User entities and organizations want reporting that provides assurance on controls over operations and compliance, rather than just on controls over financial reporting. The AICPA created a framework to enable a broader type of third party attestation reporting on controls at service organizations beyond merely financial reporting. This framework is the Service Organization Control (SOC) reporting framework. The SOC framework has 3 different reporting options: SOC1, SOC2, and SOC3.
SOC 2 reports are appropriate for engagements to report on controls at a service organization related to the Trust Service Principles, defined by the AICPA in TSP Section 100. The Trust Service Principles are:
SOC 2 engagements are performed in accordance with AT section 101, Attestation Engagements, using guidance in the AICPA Guide, Reporting on Controls at the Service Organization Relevant to Security, Availability, Processing Integrity, Confidentiality, or Privacy.
SOC 2 Type 1 report delivers a description of your organization’s system and its ability to meet the relevant criteria set by the Trust Services Criteria at a specific date in time. This is used to endorse that the necessary controls are in place on the particular day of the audit. Type 1 report just provides a report of procedures / controls an organization has put in place as of a point in time.
SOC 2 Type 1 report details the suitability of the design controls to the service organization’s system. It details the system at a point in time particularly its scope, the management of the organization describing the system, and the controls in place. Key to this report is its ‘as of’ date meaning it deals with the specifics of a system within a particular point in time. The auditor will base his or her report on the description of the controls and review of documentation around these controls. SOC 2 Type 1 report is particularly helpful to service companies as it can make them more competitive. It gives potential customers the assurance that a service organization has passed the said auditing procedure, and that their data is safe if they work with the SOC 2-compliant company.
There is an increased customer demand for SOC 2 Type 1 report as cybercrime cases mount. Companies now want to work with vendors who can prove that they can manage or handle sensitive data well. This report is now considered a necessity for companies handling customer data like healthcare firms and financial institutions
Type 2 reports include a description of your organization’s system along with the results of the auditor’s tests, as related to the Trust Services Criteria over a period of time. In addition, a Type 2 report gives a historical view of an organization’s environment to determine if the organization’s internal controls are designed and operating effectively.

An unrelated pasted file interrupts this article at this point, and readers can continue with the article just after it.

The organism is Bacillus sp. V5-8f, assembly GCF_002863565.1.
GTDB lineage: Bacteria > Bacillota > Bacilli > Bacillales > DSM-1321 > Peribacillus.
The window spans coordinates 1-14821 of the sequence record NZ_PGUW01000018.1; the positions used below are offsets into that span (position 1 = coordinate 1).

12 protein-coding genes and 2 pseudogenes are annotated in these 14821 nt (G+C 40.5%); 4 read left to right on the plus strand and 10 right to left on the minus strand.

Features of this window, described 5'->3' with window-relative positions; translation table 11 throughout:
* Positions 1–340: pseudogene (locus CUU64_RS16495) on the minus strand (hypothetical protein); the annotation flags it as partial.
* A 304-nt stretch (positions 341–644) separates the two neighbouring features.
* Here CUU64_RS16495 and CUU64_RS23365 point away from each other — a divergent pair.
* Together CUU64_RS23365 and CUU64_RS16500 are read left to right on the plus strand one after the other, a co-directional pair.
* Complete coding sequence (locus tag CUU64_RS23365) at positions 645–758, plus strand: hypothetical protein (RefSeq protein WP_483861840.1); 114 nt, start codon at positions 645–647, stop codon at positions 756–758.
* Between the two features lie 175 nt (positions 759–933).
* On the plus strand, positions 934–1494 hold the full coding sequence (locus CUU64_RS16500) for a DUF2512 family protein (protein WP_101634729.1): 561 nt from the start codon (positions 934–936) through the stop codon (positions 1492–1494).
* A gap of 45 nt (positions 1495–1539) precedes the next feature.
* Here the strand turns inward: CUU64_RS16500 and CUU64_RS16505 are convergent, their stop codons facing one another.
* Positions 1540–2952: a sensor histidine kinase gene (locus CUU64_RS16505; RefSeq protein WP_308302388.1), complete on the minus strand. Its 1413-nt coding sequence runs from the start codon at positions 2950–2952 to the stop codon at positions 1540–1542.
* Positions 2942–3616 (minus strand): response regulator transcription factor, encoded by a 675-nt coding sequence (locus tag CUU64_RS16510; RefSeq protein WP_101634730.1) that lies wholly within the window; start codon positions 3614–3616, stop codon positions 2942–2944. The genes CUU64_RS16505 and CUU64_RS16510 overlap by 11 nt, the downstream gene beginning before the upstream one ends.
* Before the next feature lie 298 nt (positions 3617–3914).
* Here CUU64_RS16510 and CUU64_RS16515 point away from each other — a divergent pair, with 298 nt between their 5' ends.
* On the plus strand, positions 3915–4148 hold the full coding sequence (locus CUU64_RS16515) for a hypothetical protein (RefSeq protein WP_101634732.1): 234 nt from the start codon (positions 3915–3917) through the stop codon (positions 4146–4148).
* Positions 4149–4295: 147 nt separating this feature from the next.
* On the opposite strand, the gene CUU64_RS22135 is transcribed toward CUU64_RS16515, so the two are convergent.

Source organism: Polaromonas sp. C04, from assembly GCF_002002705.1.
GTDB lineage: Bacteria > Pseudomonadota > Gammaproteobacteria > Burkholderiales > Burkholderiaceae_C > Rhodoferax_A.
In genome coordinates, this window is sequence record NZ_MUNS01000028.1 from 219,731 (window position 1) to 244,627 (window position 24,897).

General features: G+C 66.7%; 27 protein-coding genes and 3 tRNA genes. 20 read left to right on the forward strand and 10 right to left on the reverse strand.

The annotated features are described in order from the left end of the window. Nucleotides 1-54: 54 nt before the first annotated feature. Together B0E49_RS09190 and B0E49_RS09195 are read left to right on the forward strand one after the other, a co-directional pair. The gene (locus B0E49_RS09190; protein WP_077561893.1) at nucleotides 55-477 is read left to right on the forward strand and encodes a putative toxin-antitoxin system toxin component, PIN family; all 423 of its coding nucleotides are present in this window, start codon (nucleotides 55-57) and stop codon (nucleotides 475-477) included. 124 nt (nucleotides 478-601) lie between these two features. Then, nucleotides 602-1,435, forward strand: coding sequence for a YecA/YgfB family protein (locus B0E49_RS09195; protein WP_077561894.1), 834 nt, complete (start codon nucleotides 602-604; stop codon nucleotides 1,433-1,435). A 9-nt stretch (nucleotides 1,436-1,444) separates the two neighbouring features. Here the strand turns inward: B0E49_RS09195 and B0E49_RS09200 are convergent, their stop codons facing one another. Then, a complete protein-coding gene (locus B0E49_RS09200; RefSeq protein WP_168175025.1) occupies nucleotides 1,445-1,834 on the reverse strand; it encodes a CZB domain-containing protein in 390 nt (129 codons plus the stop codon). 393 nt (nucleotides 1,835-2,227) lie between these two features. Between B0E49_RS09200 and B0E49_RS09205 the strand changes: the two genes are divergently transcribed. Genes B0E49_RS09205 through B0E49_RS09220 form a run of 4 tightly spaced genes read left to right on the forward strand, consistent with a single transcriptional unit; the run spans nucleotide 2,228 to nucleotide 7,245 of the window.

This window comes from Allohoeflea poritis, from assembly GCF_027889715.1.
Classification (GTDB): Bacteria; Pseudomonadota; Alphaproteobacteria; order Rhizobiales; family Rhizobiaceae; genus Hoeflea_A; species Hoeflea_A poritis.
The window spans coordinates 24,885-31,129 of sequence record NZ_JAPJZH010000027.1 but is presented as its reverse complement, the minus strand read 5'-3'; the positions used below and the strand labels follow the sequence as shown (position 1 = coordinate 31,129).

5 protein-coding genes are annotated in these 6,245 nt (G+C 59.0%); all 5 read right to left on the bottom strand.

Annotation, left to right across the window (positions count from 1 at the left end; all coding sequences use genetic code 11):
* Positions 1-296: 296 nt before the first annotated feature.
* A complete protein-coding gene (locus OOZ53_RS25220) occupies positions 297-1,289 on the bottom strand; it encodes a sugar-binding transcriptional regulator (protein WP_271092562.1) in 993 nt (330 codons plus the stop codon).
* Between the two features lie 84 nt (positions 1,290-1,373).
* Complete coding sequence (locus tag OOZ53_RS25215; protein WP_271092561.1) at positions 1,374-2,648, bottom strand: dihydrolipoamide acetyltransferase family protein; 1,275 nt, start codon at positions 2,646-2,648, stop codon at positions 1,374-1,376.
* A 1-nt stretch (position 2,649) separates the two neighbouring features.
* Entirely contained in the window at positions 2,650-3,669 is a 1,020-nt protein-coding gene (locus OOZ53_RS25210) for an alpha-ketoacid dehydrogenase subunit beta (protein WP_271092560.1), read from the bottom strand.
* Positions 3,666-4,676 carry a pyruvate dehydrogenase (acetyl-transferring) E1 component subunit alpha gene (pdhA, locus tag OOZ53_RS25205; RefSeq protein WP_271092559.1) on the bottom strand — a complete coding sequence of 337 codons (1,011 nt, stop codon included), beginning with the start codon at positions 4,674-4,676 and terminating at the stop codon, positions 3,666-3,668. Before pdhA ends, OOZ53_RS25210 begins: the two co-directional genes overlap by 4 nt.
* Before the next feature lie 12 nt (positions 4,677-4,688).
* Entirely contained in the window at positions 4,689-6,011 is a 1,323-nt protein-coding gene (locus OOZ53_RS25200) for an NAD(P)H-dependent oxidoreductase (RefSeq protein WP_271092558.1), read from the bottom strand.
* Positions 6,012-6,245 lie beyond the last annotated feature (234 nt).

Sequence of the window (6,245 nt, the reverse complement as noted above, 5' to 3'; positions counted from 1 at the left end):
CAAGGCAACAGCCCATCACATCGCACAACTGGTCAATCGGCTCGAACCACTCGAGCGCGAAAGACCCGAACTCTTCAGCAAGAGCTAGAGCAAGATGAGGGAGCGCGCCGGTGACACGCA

A Type 2 report has an audit period and provides evidence of how an organization operated its controls over a period of time. It is important to understand that there are not more stringent control requirements in a Type 2 SOC Report; but rather, it describes how a company's control environment operated over its audit period (typically not less than six months).
SOC 2 Type 2 compliance gives a level higher of assurance compared to SOC 2 Type 1. To be able to comply with this requirement, a company should pass a thorough examination of its internal control policies and practices over a particular period of time by an auditor.
With SOC 2 Type 2 report, a service firm can send a powerful message to potential customers that it applies the best practices on data security and control systems. Service entities with this compliance stand to bag more contracts from bigger firms.
Like SOC 2 Type 1 report, SOC 2 Type 2 looks at the five trust principles of data processing and storage– availability, confidentiality, security, privacy, and processing integrity.
Both reports tackle the reporting controls and processes of a service organization related to the five trust principles of data. Moreover, pursuing compliance to SOC 2 whether type 1 or type 2 is voluntary.
In a Type 1 audit, the report covers the design effectiveness of internal controls as of a specific point in time, like September 30, for example. The report only covers the effectiveness of the internal controls designed to meet the service provider’s objectives. It also affirms the suitability of the said controls to the accomplishment or attainment of the objectives.
On the other hand, a SOC 2 Type 2 audit report covers a longer period of time. This can range from six to 12 months although the most common period is 12 months. It tackles the design of internal controls and its operating effectiveness over time to achieve set objectives.
Because of the coverage of a SOC 2 Type 2 report, it also follows that it takes more time and effort for service providers to prepare for it. There is no need to wait for full controls to be in place.
Yet the additional time and resources devoted for compliance to SOC 2 Type 2 yields more value to companies. It tells what a service provider is actually doing to protect sensitive data of its customers. It also appeals to prospective customers and other stakeholders such as partners and insurance firms.
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